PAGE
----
Good health isn’t just about the here and now, and while you can’t undo the effects of the years that have already gone by, you can take steps to safeguard your wellbeing in order to improve your life expectancy.
In stark contrast to countries like Japan, Sweden and Iceland, which have a stellar longevity picture, the UK has one of the worst life expectancies among rich nations. Chronic disease such as cardiovascular problems and diabetes are still on the rise, while once overlooked conditions like stress and other mental health issues continue to impact lifespan for the worse.
If you want to outlive the odds, take your cue from the countries in-the-know.
Let your mind wander
You might feel like you’re at a loose end when you have gaps in your daily schedule, but the truth is, doing nothing is good for you. The Dutch know only too well the merits of taking time out to stay stress-free.
"In the Netherlands, the art of Niksen means ‘‘to do nothing.’’ We live in such a busy society, but Niksen is an interesting way to help combat our increasingly demanding and often stressful lifestyles," explains Ciana Glynn, a holistic health coach and founder of The Wellness Primer.
Try adding a few minutes of daydreaming time into your daily routine. Feel the stress melt away as you stare out of a window, or lie down with your eyes closed and allow your mind to get lost in thought.
Have a mindful coffee break
Remember the days when you didn’t have to jump onto a Zoom call with your colleagues? Yes, we’ve gained so much from flexible working, but we’ve also partially lost tangible connections with our peers.
The Swedes haven’t let the era of digitalisation get in the way of fostering meaningful connections, and it’s one of the everyday aspects that’s thought to contribute to living to a ripe old age. The ritual of Fika, (a pause in the rush of the day to have a coffee and cake break) has long formed part of their routine.
"Believe it or not, there is a strong importance of social connections to happier relationships, mind health and longevity, and Fika is a simple yet meaningful way to create these connections," believes Glynn.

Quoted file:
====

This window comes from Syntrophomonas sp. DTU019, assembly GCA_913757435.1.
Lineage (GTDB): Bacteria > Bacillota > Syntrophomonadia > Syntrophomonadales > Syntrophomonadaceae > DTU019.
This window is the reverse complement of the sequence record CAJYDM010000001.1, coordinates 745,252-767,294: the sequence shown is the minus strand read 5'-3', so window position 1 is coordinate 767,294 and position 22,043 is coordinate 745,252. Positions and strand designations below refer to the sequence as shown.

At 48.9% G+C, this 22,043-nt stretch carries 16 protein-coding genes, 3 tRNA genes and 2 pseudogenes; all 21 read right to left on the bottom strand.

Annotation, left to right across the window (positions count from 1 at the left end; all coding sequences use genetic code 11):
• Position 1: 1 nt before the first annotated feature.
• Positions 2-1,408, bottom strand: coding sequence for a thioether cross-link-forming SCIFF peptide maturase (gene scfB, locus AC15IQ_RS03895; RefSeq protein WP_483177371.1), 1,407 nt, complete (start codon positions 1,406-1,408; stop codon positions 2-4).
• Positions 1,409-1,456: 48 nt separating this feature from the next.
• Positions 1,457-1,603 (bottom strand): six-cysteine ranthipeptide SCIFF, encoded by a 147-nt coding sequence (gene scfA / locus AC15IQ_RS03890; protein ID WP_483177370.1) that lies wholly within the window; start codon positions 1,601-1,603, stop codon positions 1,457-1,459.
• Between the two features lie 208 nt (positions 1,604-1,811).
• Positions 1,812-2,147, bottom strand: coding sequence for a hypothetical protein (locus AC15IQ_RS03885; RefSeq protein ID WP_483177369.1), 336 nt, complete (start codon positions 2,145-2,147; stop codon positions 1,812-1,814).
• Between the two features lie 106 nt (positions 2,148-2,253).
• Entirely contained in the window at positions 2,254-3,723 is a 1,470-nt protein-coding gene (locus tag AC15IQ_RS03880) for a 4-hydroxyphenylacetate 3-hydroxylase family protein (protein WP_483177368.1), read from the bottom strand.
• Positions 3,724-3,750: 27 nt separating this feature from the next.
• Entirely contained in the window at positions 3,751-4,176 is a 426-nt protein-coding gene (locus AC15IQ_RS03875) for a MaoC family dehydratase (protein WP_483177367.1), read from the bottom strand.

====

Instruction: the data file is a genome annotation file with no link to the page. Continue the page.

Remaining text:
While working from home might cut out pleasantries by the water cooler, you can still allocate time within your working day to practice Fika. Fix five-minutes in your schedule where you disengage with work tasks and grab a hot drink and snack before hopping on a virtual call with a colleague. "You’ll find it builds rapports and a positive work environment, which can positively impact your health and contribute to a longer lifespan," Glynn points out.
There is a strong importance of social connections to happier relationships, mind health and longevity.
Reignite your mojo
Whether in your personal or professional life, cultivating a passion is synonymous with having purpose. Science points to the benefits, with one study showing that having a strong sense of purpose helped to lowered the risk of death by over 15.2 per cent.
The Japanese, (who boast the highest concentration of centenarians in the world on the island of Okinawa), are big advocates of finding fulfilment through the concept of Ikigai.
"Iki means life, and gai means value or worth," explains Glynn. "In other words, it is your reason for being or what brings you joy and inspires you to get out of bed in the morning," she adds.
Purpose means different things to different people, so the first step is to pinpoint what gives you satisfaction. Maybe you thrive on honing a new skill, volunteering for a cause that resonates with your personal values, or doing a hobby just for fun?
"Think about what you love, what you’re good at and your personal mission. Try to find balance and alignment among these factors for overall wellbeing and longevity," she adds.
Take a cold dip
Since the hype of Wim Hof a few years back, here’s been so much noise around the benefits of cold water therapy, but submerging into sub-zero temperatures is nothing new for Icelanders who have long sworn by icy water immersion to safeguard their longevity.
Reduced inflammation, improved circulation and a surge of endorphins are just a few of the benefits you can enjoy through cold water exposure.
"If you don’t live near the sea, there are other ways to obtain some of these health benefits, from cold water immersion such as cold ice baths, or simply starting your morning with a courageous cold shower," recommends Glynn.
To ease yourself in, begun by ending your shower with 10-15 seconds of cold water exposure, and build up very slowly to one or two minutes.
Eat the Ayurvedic way
You know the drill: eat a rainbow, cut out junk food — by now most of us know the basics of healthy eating, but there are sneaky ways to jumpstart your diet for a disease-free life.
In Ayurveda, an ancient Indian holistic healing system that focuses on living according to your dosha (the mind-body type), the addition of spices is a must help to maintain proper functioning of your body’s systems.
This means along with eating colourful fruit and veg that suit your personal dosha, throwing in spices is a crucial way to pimp up everyday meals.
"Simple additions of spices not only make your food taste nicer, but also contain powerful healing qualities. For example, turmeric has 300 times the antioxidant power of vitamin E, garlic has anti inflammatory properties, and cinnamon stabilises blood sugar," says Glynn.